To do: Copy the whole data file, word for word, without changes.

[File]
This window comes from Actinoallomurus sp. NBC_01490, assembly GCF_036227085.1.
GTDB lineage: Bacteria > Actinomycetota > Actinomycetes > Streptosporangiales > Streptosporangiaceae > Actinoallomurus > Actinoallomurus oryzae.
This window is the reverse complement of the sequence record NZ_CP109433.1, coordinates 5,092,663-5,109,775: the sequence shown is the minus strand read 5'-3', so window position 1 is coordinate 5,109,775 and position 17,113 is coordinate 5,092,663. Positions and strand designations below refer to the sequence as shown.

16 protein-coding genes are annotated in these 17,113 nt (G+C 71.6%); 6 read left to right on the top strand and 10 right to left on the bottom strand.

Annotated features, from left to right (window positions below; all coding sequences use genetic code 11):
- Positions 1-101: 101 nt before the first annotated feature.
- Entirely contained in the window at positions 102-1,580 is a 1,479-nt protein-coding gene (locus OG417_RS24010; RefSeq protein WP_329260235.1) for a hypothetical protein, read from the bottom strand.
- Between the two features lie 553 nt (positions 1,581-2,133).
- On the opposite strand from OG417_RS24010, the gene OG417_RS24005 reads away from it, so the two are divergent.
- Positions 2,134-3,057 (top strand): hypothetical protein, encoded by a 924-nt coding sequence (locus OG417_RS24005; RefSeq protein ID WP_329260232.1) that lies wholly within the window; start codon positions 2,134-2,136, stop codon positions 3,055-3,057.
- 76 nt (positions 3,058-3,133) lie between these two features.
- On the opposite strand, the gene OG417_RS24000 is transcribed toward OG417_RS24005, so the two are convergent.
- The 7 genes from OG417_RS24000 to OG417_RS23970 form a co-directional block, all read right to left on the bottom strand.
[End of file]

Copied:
This window comes from Actinoallomurus sp. NBC_01490, assembly GCF_036227085.1.
GTDB lineage: Bacteria > Actinomycetota > Actinomycetes > Streptosporangiales > Streptosporangiaceae > Actinoallomurus > Actinoallomurus oryzae.
This window is the reverse complement of the sequence record NZ_CP109433.1, coordinates 5,092,663-5,109,775: the sequence shown is the minus strand read 5'-3', so window position 1 is coordinate 5,109,775 and position 17,113 is coordinate 5,092,663. Positions and strand designations below refer to the sequence as shown.

16 protein-coding genes are annotated in these 17,113 nt (G+C 71.6%); 6 read left to right on the top strand and 10 right to left on the bottom strand.

Annotated features, from left to right (window positions below; all coding sequences use genetic code 11):
- Positions 1-101: 101 nt before the first annotated feature.
- Entirely contained in the window at positions 102-1,580 is a 1,479-nt protein-coding gene (locus OG417_RS24010; RefSeq protein WP_329260235.1) for a hypothetical protein, read from the bottom strand.
- Between the two features lie 553 nt (positions 1,581-2,133).
- On the opposite strand from OG417_RS24010, the gene OG417_RS24005 reads away from it, so the two are divergent.
- Positions 2,134-3,057 (top strand): hypothetical protein, encoded by a 924-nt coding sequence (locus OG417_RS24005; RefSeq protein ID WP_329260232.1) that lies wholly within the window; start codon positions 2,134-2,136, stop codon positions 3,055-3,057.
- 76 nt (positions 3,058-3,133) lie between these two features.
- On the opposite strand, the gene OG417_RS24000 is transcribed toward OG417_RS24005, so the two are convergent.
- The 7 genes from OG417_RS24000 to OG417_RS23970 form a co-directional block, all read right to left on the bottom strand.